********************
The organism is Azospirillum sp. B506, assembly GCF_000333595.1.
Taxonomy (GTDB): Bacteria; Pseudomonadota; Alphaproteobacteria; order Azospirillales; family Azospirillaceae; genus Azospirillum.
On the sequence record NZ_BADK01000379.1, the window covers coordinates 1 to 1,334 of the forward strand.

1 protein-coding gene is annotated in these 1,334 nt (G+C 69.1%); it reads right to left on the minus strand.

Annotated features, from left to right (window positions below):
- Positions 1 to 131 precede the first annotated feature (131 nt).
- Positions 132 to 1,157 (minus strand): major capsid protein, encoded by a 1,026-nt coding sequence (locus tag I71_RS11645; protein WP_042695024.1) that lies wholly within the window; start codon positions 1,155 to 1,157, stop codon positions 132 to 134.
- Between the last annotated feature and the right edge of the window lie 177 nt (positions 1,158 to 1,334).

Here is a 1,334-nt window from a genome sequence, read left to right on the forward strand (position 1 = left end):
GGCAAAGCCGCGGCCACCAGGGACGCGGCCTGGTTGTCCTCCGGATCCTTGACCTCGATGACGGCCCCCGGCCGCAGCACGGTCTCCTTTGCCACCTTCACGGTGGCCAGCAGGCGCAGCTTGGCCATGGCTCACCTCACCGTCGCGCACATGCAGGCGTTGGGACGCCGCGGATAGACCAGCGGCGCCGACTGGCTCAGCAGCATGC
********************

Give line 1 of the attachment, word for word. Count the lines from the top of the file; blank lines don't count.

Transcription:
The organism is Azospirillum sp. B506, assembly GCF_000333595.1.